Addressing the audience at the launch yesterday, Jacob also encouraged people to look out for one another as it “take a village to raise a child”.
Asked whether persons can call the police for assistance, even if a crime has not been committed but it is suspected the something might occur, Jacob said that’s exactly why the Unit was established.
He added, “We are looking forward for that because we are here to provide that support to our communities. We are here to provide that service. And that is the reason why we established the Special Victims Unit. We also have social workers within the police service and victim support officers who work within that unit in order to provide that necessary support.
So, once someone calls, we will provide that support. We normally provide the initial report, the initial counselling, and then if there is work to continue, we refer them to the (Ministry of Social Development and Family Service’s) family division, where there exist persons with the requisite skills.”
Relatives of the woman suspect also said she was admitted to the psychiatric ward at the San Fernando General Hospital and was treated for three weeks because she suffered from depression.
Jacob said if family members or neighbours suspect that someone is suffering from a mental illness or can potentially cause harm to themselves or others, then they should reach out to the police as well.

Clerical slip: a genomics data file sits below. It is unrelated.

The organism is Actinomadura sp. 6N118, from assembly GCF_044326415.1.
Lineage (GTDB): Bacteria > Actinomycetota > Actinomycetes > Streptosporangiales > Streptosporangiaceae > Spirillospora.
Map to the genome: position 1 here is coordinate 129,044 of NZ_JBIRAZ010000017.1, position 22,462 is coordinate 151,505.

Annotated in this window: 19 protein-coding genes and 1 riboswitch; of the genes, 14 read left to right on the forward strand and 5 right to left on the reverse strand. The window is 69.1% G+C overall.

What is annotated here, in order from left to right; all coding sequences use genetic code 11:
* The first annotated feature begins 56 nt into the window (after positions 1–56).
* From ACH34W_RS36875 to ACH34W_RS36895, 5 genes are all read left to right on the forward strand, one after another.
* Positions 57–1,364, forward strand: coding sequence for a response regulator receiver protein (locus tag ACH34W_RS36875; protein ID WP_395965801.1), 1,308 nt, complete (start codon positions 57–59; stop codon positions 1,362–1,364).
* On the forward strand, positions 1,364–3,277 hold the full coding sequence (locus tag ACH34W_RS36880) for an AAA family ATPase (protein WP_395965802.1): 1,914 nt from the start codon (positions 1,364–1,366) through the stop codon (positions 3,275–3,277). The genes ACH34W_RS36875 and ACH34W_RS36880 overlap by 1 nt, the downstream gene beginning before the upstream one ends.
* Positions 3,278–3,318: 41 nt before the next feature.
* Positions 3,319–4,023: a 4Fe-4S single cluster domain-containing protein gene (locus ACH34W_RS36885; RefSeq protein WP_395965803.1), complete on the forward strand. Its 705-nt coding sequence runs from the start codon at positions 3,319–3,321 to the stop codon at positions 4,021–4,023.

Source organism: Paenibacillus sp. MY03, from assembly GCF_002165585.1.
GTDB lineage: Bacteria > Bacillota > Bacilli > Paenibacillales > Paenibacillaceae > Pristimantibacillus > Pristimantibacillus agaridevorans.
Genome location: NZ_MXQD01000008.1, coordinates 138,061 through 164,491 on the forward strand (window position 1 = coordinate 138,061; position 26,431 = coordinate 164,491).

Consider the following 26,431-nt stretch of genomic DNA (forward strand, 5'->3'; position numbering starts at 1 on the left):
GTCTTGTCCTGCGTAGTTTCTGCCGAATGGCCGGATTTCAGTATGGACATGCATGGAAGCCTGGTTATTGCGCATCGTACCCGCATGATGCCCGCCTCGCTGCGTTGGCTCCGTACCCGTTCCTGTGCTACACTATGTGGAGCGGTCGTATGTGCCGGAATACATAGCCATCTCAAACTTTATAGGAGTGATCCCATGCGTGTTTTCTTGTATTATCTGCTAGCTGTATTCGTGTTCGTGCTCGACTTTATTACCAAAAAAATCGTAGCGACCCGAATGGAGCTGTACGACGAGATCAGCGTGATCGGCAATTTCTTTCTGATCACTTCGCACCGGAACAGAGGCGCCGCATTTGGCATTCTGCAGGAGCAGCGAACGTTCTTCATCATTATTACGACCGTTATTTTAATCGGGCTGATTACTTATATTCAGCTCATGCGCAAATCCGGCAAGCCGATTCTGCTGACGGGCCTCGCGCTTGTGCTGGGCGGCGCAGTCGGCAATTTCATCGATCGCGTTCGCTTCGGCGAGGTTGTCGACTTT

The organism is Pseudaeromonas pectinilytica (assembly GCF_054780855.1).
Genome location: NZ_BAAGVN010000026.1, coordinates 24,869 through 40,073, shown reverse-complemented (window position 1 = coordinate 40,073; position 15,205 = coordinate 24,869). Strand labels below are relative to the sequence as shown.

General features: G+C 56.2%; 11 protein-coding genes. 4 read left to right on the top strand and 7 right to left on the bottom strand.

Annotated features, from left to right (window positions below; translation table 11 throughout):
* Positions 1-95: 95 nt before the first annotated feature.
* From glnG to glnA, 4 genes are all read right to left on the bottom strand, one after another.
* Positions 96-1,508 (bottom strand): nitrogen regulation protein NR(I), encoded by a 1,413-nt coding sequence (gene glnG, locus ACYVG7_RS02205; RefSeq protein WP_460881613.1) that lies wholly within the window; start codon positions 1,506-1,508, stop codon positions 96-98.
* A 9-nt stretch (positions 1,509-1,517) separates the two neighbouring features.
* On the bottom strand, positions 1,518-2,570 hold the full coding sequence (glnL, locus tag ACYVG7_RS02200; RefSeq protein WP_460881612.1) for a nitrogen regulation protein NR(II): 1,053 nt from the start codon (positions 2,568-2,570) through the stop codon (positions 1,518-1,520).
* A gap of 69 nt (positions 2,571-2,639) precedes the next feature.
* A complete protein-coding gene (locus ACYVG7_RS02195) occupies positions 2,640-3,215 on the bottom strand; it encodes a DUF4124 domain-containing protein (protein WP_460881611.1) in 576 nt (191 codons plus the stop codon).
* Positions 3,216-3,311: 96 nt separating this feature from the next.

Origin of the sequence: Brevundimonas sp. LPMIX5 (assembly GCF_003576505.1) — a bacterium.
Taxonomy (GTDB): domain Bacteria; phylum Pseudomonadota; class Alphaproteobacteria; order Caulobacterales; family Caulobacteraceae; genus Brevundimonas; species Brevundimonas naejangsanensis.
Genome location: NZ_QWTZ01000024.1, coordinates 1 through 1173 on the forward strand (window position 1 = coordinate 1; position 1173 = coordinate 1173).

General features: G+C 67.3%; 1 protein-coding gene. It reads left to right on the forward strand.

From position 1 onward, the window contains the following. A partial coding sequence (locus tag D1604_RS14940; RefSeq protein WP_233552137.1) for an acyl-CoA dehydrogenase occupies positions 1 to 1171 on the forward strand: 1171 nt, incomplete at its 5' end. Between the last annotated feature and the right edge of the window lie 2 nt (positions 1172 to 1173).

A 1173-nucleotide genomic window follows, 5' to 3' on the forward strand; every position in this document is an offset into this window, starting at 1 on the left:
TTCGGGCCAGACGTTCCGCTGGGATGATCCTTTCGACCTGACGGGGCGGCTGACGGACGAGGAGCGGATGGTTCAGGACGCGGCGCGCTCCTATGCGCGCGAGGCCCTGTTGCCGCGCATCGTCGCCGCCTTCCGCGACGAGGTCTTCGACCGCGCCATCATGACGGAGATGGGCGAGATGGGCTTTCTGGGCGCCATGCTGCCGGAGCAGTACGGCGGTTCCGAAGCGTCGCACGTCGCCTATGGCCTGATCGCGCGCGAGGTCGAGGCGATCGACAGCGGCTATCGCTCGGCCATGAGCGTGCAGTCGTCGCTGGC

On Friday, a woman led an imam to her one room shack off No.7 road, Palo Seco where Hope’s body was found on a mattress covered by a piece of cloth. She later confessed to beating and strangling her.
Meanwhile, psychiatrist Dr Varma Deyalsingh said yesterday there are avenues other than the police for help in the form of mental health officers.
“I think it’s unfortunate what has happened but I think we have to start educating persons that we have to have back up plans and mental health officers are there.
We need to start to put that out in the public domain that if people are acting in a manner that they’re going to harm themselves or others or they’re acting strange, you can reach out to the mental health officers in each psychiatric unit,” he said.
He said there are about 27 psychiatric outpatient clinics staffed by psychiatrists, psychologist, mental health officers and psychiatric social workers in charge of certain areas.
Deyalsingh added that some patients refuse medication when they are discharged from psychiatric institutions and this is where family members and neighbours are important.
“They may take it from us and then on discharge they may throw it away. Some of them don’t think anything is wrong with them, the delusions and hallucination are real, they think we are part of the plot against them … We need probably more mental health officers on board and we need a liaison between the relative of individuals who are not taking medication and deteriorate or a neighbour is vital. That line with community and mental health officer is a vital link,” Deyalsingh said.
He said psychiatric social workers could also offer assistance in getting grants, including disability grant for people with mental illnesses, and food grants to help them cope with life.